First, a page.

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Stranski v. Homer Township Highway Dep't


September 23, 2010


The opinion of the court was delivered by: Judge Rebecca R. Pallmeyer


Having prevailed before a jury on this employment discrimination case, Defendant Homer Township Highway Department seeks an award of costs in the amount of $10,224.33. Plaintiff Roseanne Stranski objects to portions of Defendant's bill of costs, and for the reasons explained here, her objections are sustained in part and overruled in part.

Rule 54(d)(1) provides that "costs other than attorneys' fees shall be allowed as of course to the prevailing party unless the court otherwise directs." Cefalu v. Village of Elk Grove, 211 F.3d 416, 427 (7th Cir. 2000). As the Court of Appeals has explained, that rule "establishes a presumption in favor of a cost award." Id. The Seventh Circuit as characterized the presumption as a "heavy" one. See M.T. Bonk Co. v. Milton Bradley Co., 945 F.2d 1404, 1409 (7th Cir. 1991); Congregation of the Passion, Holy Cross Province v. Touche, Ross & Co., 854 F.2d 219, 222 (7th Cir. 1988). Only certain statutorily-authorized categories of expense are recoverable, however. Cefalu, 211 F.3d at 427 (citing Crawford Fitting Co. v. J.T. Gibbons, Inc., 482 U.S. 437, 441-42 (1987)); Barber v. Ruth, 7 F.3d 636, 644 (7th Cir. 1993). Specifically, pursuant to 28 U.S.C. § 1920, the following are recoverable:

(1) Fees of the clerk and marshal;

(2) Fees for printed or electronically recorded transcripts necessarily obtained for use in the case;

(3) Fees and disbursements for printing and witnesses;

(4) Fees for exemplification and the costs of making copies of any materials where the copies are necessarily obtained for use in the case;

(5) Docket fees under section 1923 of this title;

(6) Compensation of court appointed experts, [and payment for interpreter services]....

In reviewing Defendant's bill of costs, the court considers whether the amounts sought are of a type authorized by the statute and whether the costs were reasonably incurred. Majeske v. City of Chicago, 218 F. 3d 816, 824 (7th Cir. 2000) (citing Weeks v. Samsung Heavy Indus. Co., Ltd., 126 F.3d 926, 945 (7th Cir. 1997)). The court addresses Defendant's request for costs, and Plaintiff's objections, in the order outlined by statute.

1. Fees for Service

Defendant seeks an award of $145.00 for service of process on Officer Denise Powers and $95.00 for service of process on Tanya Berndt. As Plaintiff notes, the prevailing party is entitled to recover the costs of service of process only at the hourly rate charged by the United States Marshals Service. See Collins v. Gorman, 96 F.3d 1057, 1060 (7th Cir. 1996). By regulation effective December 19, 2008, the Marshals Service charges $55 per hour for service of process. See 28 C.F.R. § 0.114(a)(3). When an invoice fails to reflect the time spent effectuating service, courts typically award costs for one hour. See, e.g., Fox v. Will County, No. 04 C 7309, 2009 WL 723385, at *5 (N.D. Ill. Mar. 11, 2009) (Darrah, J.); Denson v. N. E. Ill. Reg'l Commuter R.R. Corp., No. 00 C 2984, 2003 WL 21506946, at *2 (N.D. Ill. June 27, 2003) (Hart, J.); Clarendon Nat. Ins. Co. v. Medina, No. 08 C 4245, 2010 WL 3526515, at *1 (N.D. Ill. Sept. 1, 2010) (Kendall, J.). Because Defendant's records do not reflect the time the process server devoted to service on these two witnesses, the court awards costs for one hour for each witness, for a total of $110.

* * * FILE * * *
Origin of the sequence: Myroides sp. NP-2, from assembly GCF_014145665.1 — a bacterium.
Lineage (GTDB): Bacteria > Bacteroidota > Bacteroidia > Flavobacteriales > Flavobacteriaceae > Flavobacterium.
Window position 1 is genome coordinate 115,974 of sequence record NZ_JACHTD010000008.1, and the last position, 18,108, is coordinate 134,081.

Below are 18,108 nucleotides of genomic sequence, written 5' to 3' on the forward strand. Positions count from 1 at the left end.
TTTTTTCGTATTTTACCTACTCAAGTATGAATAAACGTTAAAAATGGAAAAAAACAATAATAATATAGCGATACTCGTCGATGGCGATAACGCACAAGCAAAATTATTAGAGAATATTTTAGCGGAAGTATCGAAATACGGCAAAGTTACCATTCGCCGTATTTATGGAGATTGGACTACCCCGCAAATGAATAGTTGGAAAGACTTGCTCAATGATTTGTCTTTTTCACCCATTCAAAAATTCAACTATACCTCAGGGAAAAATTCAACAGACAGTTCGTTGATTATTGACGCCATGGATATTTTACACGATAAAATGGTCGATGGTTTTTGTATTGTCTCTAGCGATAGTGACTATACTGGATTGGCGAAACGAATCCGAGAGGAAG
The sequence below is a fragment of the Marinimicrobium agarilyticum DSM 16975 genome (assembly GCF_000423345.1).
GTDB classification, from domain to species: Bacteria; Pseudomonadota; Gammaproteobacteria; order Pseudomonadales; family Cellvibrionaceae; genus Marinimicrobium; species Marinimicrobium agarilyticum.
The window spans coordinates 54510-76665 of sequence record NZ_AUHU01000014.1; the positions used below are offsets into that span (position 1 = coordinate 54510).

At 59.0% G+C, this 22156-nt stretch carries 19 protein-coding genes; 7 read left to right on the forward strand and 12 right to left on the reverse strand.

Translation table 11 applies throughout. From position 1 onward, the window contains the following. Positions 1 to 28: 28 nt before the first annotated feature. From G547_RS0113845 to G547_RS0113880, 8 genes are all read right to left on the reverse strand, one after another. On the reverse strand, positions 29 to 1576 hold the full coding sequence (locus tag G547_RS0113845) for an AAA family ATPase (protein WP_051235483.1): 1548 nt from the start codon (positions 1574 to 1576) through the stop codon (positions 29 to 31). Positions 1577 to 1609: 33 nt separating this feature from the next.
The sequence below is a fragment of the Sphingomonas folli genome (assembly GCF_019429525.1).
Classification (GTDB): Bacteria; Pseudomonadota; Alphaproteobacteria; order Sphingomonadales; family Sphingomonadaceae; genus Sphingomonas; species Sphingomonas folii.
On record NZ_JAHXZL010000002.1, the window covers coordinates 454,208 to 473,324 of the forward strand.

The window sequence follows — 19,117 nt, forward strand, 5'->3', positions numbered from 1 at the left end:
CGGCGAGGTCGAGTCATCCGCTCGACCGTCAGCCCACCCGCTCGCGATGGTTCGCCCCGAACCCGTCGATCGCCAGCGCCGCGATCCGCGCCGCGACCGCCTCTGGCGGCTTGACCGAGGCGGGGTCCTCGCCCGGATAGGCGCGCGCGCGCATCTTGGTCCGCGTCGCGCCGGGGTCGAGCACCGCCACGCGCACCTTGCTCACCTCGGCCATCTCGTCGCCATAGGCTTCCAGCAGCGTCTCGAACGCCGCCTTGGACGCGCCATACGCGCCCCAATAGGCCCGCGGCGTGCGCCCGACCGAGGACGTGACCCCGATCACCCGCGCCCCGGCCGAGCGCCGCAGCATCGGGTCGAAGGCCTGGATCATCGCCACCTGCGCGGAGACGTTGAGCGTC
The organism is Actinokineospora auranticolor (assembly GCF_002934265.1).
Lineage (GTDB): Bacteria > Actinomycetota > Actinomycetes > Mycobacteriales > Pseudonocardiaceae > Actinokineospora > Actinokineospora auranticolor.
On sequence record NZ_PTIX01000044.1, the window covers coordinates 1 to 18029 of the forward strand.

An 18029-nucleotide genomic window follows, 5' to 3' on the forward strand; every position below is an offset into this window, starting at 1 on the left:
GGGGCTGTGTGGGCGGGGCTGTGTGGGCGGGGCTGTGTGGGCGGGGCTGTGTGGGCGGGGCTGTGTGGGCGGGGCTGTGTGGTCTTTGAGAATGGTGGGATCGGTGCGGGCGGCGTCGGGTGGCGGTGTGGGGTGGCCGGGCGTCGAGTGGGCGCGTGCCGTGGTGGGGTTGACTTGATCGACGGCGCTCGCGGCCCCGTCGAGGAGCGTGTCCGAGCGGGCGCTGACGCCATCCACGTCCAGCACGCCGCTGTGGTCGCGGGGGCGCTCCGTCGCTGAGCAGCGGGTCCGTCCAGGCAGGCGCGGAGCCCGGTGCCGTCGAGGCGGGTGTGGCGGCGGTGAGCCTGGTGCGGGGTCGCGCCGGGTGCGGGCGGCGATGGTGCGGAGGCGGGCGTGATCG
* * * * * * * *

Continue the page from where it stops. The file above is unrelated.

2. Fees for Transcripts Necessarily Obtained

Defendant seeks fees for deposition transcripts for several witnesses. Expenses related to depositions are recoverable so long as they were reasonably necessary to the case. See State of Ill. v. Sangamo Const. Co., 657 F.2d 855, 867 (7th Cir. 1981). Plaintiff does not object to recovery of the court reporter's appearance fee for any of the depositions, nor does she object to recovery for the deposition transcript fees for Denise Powers, Bill Greenwalt, or Beth Marchbank. She does object to recovery of transcript fees for the depositions of Roseanne Stranski, Richard Kerley, and Franklin Dunn, on the ground that the receipts Defendant has submitted for those depositions do not include information concerning the per-page charge or number of pages in each transcript. These objections are overruled. Defendant has provided the requested information in its reply memoranda, where it points out that the depositions of Franklin Dunn and Richard Kerley were transcribed by a court reporting service selected by Plaintiff's counsel. The court presumes that Plaintiff is well aware of the length of her own deposition transcript, and notes that the per-page cost for that transcript is substantially lower than the per-page cost charged by the court reporting service she herself selected. The court awards the full amount requested for deposition transcripts, $4,586.43.

Defendant has also requested an award of $1,924.80 for trial transcripts at the higher rate charged for "daily copy." In defending this expense, Defendant states only that the transcripts for Roseanne Stranski and Franklin Dunn were necessary "[i]n particular" to effective presentation of the evidence. In determining whether a transcript was necessary, the court considers the facts known at the time the transcript was ordered; a showing that the transcript was actually used in the trial is ordinarily not required for a finding that it was necessary. See Cengr v. Fusibond Piping Sys., Inc., 135 F.3d 445, 455 (7th Cir. 1998); Hudson v. Nabisco Brands, Inc., 758 F.2d 1237, 1243 (7th Cir. 1985). And, although "courts may not tax the costs of transcripts... provided merely for the convenience of the requesting attorney," Barber, 7 F.3d at 645, a transcript need not be "absolutely indispensable in order to provide the basis of an award of costs." Id. Whether a party obtained a transcript out of convenience or necessity for use in the case is a question of fact within the trial court's discretion. See Callicrate v. Farmland Indus., Inc., 139 F.3d 1336, 1340 (10th Cir. 1998); Weeks, 126 F.3d at 945; 10 James William Moore, MOORE'S FEDERAL PRACTICE, § 54.103[3][e] (3d ed. 1998).